Short Story, “Big Precipice,”(translated by Pat McNees Mancini).

Literary Criticism (live links):

Jorge Icaza and His Ecuador, by Bernard Dulsey (via Jstor, account required).

The Paradox of indigenismo: Literary Heterogeneity in Jorge Icaza’s Huasipungo (1934) and José María Arguedas’s Los ríos profundos (1958),  by Mariam Sarah Ramazan Mahalli, BA, University of Wellington.

Quichua Words in Icaza’s Huasipungo, by Gardiner H. London (via Jstor, account required).

Review of the Icaza novel, Atrapados, by Theodore Sackett (via Jstor, account required).

Additional Resources:

E-notes summary and analysis of Huasipungo.

Selected Works


Huasipungo, Quito: Imprenta Nacional, 1934; as The Villagers, translated by Philip Dulsey, Carbondale: Southern Illinois University Press, 1964

En las calles, Quito: Imprenta Nacional, 1935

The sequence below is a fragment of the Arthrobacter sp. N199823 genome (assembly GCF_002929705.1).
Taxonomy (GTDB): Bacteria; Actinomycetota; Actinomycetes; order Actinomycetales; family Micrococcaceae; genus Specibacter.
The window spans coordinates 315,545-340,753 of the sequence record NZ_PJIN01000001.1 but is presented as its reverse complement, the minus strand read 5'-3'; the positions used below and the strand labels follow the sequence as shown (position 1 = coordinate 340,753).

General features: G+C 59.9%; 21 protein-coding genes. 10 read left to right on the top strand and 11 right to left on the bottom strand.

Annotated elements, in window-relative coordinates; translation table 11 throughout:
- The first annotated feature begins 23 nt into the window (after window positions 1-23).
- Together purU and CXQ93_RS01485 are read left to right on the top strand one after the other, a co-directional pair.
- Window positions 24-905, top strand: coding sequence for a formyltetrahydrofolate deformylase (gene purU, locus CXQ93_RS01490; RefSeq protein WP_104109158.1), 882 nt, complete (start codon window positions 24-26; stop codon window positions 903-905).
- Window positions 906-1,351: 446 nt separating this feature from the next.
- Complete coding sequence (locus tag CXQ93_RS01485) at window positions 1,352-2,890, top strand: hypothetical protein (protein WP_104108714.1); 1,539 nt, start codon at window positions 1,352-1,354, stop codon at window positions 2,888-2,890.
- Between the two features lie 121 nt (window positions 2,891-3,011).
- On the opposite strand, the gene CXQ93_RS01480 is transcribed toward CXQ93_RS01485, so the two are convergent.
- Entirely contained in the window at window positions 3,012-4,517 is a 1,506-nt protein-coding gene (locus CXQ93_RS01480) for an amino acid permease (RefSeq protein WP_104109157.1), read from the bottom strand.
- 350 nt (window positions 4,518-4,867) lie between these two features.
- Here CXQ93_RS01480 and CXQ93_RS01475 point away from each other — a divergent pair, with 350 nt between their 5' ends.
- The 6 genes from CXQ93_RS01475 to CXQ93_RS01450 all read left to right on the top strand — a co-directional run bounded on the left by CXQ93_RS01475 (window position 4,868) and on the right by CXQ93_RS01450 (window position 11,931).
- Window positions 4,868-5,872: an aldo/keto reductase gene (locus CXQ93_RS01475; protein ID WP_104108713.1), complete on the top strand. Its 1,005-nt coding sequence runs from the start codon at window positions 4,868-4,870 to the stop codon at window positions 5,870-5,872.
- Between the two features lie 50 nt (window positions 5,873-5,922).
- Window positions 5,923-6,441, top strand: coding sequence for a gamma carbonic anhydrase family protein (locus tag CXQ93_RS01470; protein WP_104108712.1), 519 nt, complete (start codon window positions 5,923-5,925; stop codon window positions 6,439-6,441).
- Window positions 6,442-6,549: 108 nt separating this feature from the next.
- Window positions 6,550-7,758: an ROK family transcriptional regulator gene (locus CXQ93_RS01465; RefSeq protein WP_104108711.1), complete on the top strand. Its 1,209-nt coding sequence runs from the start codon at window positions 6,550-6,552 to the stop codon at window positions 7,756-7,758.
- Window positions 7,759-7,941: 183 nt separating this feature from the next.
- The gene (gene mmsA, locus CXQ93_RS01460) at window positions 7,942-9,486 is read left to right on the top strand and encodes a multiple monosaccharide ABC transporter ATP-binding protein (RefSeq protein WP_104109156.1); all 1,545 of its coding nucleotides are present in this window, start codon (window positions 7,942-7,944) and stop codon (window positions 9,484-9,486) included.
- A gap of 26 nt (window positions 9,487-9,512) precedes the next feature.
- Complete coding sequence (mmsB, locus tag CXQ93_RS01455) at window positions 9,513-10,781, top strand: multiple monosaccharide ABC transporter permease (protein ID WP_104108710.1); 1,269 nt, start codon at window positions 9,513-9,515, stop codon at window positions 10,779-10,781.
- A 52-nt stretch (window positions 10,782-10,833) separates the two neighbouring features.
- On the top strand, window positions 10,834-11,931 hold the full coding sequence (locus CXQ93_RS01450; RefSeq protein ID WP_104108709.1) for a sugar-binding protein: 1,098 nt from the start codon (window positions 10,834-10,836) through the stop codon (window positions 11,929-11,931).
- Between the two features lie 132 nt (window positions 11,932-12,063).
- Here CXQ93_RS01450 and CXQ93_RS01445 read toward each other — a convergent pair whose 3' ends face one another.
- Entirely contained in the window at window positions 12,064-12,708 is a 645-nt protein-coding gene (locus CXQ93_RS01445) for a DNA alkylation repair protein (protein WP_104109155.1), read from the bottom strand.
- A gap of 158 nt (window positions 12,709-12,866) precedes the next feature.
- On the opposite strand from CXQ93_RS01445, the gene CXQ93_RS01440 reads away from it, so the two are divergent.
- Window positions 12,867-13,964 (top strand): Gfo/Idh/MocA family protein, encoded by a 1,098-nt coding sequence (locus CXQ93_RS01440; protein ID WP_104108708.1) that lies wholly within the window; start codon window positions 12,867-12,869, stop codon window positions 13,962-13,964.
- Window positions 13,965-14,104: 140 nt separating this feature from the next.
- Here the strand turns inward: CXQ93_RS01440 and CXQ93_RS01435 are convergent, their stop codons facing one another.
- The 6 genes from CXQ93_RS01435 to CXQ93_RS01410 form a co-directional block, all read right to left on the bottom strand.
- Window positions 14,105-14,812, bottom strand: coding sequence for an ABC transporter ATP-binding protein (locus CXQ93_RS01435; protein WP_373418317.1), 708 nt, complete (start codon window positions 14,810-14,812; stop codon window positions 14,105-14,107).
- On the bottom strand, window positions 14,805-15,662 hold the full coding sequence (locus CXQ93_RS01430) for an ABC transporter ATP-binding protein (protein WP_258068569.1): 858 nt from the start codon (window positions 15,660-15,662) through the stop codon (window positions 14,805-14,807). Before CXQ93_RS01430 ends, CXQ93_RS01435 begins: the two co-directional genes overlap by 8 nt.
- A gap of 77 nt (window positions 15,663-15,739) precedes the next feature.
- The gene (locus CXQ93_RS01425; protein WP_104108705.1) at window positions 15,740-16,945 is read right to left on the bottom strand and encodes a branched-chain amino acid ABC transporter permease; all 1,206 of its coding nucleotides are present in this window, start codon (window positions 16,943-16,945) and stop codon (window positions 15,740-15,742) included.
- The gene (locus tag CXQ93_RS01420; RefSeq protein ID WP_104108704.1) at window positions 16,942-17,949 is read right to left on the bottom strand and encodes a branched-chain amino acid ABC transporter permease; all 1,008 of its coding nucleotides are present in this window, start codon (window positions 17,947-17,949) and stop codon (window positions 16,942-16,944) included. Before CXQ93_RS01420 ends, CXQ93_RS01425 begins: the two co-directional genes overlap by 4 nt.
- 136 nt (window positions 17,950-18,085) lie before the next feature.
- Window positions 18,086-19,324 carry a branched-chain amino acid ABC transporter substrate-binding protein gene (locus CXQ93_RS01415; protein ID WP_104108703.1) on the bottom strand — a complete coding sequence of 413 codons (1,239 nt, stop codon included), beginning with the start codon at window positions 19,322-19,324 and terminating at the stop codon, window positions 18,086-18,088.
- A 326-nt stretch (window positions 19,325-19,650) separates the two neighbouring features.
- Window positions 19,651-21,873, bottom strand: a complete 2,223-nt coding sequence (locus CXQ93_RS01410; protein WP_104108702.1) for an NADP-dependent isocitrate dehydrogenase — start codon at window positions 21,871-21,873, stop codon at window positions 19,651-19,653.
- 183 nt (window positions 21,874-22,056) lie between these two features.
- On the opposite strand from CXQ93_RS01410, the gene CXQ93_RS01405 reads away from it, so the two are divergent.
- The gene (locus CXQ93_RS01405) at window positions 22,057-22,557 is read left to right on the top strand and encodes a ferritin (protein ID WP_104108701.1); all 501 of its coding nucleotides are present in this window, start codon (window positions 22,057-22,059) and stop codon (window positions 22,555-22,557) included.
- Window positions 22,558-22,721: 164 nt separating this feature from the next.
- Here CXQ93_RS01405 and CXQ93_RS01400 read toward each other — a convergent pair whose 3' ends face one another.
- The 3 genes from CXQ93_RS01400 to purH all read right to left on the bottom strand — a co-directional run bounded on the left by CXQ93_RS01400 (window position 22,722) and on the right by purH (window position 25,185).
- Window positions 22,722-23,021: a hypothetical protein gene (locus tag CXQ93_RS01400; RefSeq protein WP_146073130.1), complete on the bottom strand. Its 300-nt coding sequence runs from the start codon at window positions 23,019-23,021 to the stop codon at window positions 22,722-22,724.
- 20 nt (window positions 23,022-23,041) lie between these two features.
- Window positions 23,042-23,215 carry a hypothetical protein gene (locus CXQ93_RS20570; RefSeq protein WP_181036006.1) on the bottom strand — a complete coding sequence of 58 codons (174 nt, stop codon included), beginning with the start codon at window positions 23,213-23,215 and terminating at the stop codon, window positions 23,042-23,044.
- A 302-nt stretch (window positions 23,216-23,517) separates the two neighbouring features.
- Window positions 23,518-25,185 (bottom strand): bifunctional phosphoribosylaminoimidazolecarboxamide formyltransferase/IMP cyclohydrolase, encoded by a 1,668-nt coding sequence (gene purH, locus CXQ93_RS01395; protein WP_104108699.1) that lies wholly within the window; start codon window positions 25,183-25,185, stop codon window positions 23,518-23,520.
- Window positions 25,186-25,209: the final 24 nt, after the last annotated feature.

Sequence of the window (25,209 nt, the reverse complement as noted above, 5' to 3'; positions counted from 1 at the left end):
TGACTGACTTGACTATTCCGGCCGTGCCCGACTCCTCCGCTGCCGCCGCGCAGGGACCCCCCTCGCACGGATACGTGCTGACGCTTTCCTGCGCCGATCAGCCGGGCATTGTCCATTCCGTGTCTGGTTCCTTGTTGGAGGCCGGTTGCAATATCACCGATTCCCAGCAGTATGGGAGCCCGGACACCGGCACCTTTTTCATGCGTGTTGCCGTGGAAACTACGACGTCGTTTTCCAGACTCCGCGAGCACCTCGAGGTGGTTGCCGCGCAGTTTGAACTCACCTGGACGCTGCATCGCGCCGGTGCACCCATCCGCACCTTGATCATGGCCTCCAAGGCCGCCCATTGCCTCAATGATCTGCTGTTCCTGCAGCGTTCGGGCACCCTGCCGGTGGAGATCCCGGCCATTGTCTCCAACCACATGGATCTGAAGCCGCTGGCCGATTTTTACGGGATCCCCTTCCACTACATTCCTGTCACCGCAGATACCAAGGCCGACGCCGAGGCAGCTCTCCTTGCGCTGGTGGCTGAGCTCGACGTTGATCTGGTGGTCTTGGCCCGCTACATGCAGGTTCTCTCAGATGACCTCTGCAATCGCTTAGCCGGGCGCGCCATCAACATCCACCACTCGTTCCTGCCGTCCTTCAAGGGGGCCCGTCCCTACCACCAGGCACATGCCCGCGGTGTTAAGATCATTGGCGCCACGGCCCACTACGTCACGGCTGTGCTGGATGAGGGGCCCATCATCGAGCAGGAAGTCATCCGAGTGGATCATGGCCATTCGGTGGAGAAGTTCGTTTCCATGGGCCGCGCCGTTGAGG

Cholos, Quito: Litografía e Imprenta Romero, 1937

Media vida deslumbrados, Quito: Editorial Quito, 1942

Huairapamushcas (Hijos de viento), Quito: Casa de la Cultura Ecuatoriana, 1948

El chulla Romero y Flores, Quito: Casa de la Cultura Ecuatoriana, 1958

Atrapados, 3 vols, Buenos Aires: Losada, 1972

Short Fiction

Sets relatos, Quito: Biblioteca de Relatistas Ecuatorianos, 1952

Compilations and Anthologies

Obras escogidas, edited by F. Ferrándiz Alborz, Mexico City: Aguilar, 1961

Further Reading

Albán Gómez, Ernesto, “Presente y futuro de Huasipnngo,Mundo Nuevo, Paris, 49 (1970)

Benedetti, Mario, “Temas y problemas,” in América latina en su literatura, edited by César Fernández Moreno, Mexico City and Paris: Siglo XXI, 1972

Cueva, Agustín, Jorge Icaza, Buenos Aires: Centro Editor de América Latina, 1968

–“En pos de la historicidad perdida (Contributión al debate sobre la literatura indigenista del Ecuador),” Revista de Crítica Literaria Latinoamericana, Lima, vol. 4/7-8 (1978)

Lorente Medina, Antonio, La narrativa menor de Jorge Icaza, Valladolid, Spain: Universidad de Valladolid, 1980

Sackett, Theodore Alan, El arte en la novelística de Jorge Icaza, Quito: Casa de la Cultura, 1974

Vetrano, Anthony J., La problemática psico-social y su correlación lingüística en las novelas de Jorge Icaza, Miami: Universal, 1974